Justice Department charges 601 in healthcare fraud, opioid probe


Justice Department charges 601 in healthcare fraud, opioid probe

The widespread operations were led by DOJ's Health Care Fraud Unit in conjunction with the Medicare Fraud Strike Force, a collaboration of DOJ's criminal division, US attorney's offices, the Federal Bureau of Investigation and HHS' Office of Inspector General.

More than 600 medical professionals across the United States now face charges in connection with the "largest (ever) health care fraud crackdown", the us attorney's office said Thursday.

Federal authorities in Kentucky said Thursday they uncovered schemes to divert thousands of powerful opioid painkillers and submit millions of dollars in false medical billings as part of the government's nationwide crackdown on health care fraud. Physicians prescribed and distributed by opioid medications, of which there is a dependence among those they were not needed.

Attorney General Jeff Sessions specifically pointed out that 162 medical professionals were charged for actions related to addiction treatment and narcotic diversion schemes. Officials said Ruiz operated a false-front pharmacy where he stole and used the identities of patients and doctors to bill for prescriptions that patients never received, resulting in approximately $858,000 being paid out in fraudulent proceeds. These are despicable crimes.

Arrests were made in states across the country.

Numerous criminal cases announced on Thursday involved charges against medical professionals who authorities said had contributed to the country's opioid epidemic by participating in the unlawful distribution of prescription painkillers.

Over 42,000 Americans died from opioid overdoses in 2016, data from the U.S. Centers for Disease Control and Prevention showed. And the Justice Department says that while most medical professionals are honorable, this group took advantage of the opioid crisis for their own benefit. The takedown involves more than 600 defendants - from doctors and pharmacists, down to billing clerks.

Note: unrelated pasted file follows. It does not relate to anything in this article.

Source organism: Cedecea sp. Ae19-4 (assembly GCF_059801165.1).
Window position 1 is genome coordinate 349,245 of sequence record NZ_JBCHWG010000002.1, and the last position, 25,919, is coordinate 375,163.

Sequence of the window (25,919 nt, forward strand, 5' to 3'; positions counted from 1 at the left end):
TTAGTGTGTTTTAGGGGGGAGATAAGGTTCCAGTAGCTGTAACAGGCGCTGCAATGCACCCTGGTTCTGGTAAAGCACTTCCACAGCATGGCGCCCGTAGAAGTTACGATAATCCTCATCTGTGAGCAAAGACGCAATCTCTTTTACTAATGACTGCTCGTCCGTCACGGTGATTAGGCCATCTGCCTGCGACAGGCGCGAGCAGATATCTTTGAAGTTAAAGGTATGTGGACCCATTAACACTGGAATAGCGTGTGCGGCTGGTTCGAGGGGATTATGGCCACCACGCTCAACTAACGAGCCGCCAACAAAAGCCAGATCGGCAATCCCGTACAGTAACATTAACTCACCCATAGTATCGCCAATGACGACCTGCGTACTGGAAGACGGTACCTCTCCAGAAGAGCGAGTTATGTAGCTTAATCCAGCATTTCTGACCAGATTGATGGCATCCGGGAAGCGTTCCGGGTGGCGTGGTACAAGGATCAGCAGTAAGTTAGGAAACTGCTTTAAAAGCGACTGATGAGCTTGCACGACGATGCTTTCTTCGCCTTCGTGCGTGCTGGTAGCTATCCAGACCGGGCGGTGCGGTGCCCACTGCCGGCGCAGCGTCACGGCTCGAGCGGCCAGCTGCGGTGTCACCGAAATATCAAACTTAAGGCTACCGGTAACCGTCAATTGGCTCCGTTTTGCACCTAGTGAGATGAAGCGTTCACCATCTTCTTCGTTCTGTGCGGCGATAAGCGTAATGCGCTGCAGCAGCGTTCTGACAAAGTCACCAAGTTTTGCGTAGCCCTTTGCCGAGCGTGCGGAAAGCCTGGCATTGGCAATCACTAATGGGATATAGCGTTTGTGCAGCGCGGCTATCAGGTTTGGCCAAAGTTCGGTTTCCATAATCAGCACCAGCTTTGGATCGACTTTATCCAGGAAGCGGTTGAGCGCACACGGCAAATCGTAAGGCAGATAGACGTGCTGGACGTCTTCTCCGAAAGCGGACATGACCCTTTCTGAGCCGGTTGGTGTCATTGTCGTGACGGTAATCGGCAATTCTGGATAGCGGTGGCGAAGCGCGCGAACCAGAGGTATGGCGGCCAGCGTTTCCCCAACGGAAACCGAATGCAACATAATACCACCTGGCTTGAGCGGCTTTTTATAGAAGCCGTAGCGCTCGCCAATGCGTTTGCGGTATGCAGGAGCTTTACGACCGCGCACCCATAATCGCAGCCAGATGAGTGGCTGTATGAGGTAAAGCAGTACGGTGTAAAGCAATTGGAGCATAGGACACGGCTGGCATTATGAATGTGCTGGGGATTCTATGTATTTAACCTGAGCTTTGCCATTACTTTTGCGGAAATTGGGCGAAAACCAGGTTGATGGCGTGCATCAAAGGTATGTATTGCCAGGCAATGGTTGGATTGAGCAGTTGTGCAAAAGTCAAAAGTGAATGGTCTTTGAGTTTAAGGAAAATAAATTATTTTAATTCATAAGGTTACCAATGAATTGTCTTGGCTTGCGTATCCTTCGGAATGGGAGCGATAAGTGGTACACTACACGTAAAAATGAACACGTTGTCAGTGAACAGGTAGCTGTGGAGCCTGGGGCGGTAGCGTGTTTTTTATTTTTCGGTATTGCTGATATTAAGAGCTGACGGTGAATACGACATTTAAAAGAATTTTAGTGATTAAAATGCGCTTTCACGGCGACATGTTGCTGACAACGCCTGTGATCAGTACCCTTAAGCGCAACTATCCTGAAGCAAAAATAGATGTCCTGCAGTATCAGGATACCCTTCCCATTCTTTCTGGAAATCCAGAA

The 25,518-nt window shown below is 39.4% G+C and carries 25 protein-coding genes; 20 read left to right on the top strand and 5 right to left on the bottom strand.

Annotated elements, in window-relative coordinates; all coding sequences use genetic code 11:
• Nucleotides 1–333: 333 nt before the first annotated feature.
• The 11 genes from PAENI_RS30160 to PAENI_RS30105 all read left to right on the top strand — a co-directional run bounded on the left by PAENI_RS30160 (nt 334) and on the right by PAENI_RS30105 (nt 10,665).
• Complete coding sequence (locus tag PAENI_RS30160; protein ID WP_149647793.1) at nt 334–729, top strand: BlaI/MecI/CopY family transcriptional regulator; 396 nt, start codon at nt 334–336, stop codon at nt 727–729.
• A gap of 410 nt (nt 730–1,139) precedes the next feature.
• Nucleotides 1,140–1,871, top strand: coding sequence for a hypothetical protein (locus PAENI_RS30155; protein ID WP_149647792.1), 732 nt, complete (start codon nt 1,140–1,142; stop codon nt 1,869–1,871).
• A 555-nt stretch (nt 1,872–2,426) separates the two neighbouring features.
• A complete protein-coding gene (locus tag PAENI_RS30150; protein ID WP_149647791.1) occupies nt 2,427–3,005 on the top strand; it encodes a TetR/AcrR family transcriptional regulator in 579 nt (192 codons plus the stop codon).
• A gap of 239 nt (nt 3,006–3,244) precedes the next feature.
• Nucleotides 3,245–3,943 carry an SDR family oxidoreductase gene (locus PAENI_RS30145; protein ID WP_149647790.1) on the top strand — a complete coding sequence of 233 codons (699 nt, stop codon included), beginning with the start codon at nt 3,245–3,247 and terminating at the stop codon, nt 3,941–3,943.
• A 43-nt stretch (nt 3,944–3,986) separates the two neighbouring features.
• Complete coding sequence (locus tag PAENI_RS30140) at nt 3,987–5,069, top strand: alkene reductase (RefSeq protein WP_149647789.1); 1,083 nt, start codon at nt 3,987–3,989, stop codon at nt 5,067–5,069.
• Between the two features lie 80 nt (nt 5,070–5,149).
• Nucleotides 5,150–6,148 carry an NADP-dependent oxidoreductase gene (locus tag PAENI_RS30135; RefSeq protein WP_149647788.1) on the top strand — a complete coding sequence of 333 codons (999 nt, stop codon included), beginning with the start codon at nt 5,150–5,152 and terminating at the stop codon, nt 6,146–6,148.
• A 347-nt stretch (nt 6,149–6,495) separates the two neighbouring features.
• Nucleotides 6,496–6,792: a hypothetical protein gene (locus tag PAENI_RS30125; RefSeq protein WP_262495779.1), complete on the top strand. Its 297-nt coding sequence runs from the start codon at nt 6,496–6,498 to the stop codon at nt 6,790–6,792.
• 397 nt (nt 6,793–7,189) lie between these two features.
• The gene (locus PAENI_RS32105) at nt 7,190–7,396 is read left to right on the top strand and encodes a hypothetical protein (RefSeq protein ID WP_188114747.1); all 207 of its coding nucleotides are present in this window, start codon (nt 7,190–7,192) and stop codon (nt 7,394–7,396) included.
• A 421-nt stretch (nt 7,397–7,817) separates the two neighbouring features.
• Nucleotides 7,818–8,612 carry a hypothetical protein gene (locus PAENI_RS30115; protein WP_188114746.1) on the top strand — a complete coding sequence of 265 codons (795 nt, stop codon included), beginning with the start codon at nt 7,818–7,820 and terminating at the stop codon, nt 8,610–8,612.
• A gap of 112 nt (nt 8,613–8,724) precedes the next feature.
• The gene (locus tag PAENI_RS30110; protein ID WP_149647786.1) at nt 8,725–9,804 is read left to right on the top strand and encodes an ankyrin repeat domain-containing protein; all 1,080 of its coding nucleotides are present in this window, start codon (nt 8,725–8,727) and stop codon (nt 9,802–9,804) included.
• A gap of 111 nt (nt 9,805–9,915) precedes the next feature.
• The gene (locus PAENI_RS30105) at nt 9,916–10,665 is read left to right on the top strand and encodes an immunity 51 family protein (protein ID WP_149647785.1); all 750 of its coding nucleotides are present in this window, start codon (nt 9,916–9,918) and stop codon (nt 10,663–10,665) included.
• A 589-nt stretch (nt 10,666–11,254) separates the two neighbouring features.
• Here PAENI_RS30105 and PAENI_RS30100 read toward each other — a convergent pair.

Among dozens of new cases in South Florida, Greenberg zeroed in on Good Decisions Sober Living in West Palm Beach, whose operators recruited patients and paid kickbacks in order to bill $106 million for widespread fraudulent urine testing that was not medically necessary between 2011 and 2015, according to an indictment.

Dr. Kim allegedly took part in a scheme to submit claims to Medicare for physical therapy services that were not medically necessary, not provided, or otherwise did not qualify for reimbursement.

Meanwhile, Coleman predicted that he'll have "much more to report" in the efforts to uproot health care fraud.

United States v. James Moorehead: James Moorehead, a registered nurse, was charged with three counts of acquiring a controlled substance by misrepresentation, fraud, deception, or subterfuge, and seven counts of false statements relating to health care matters.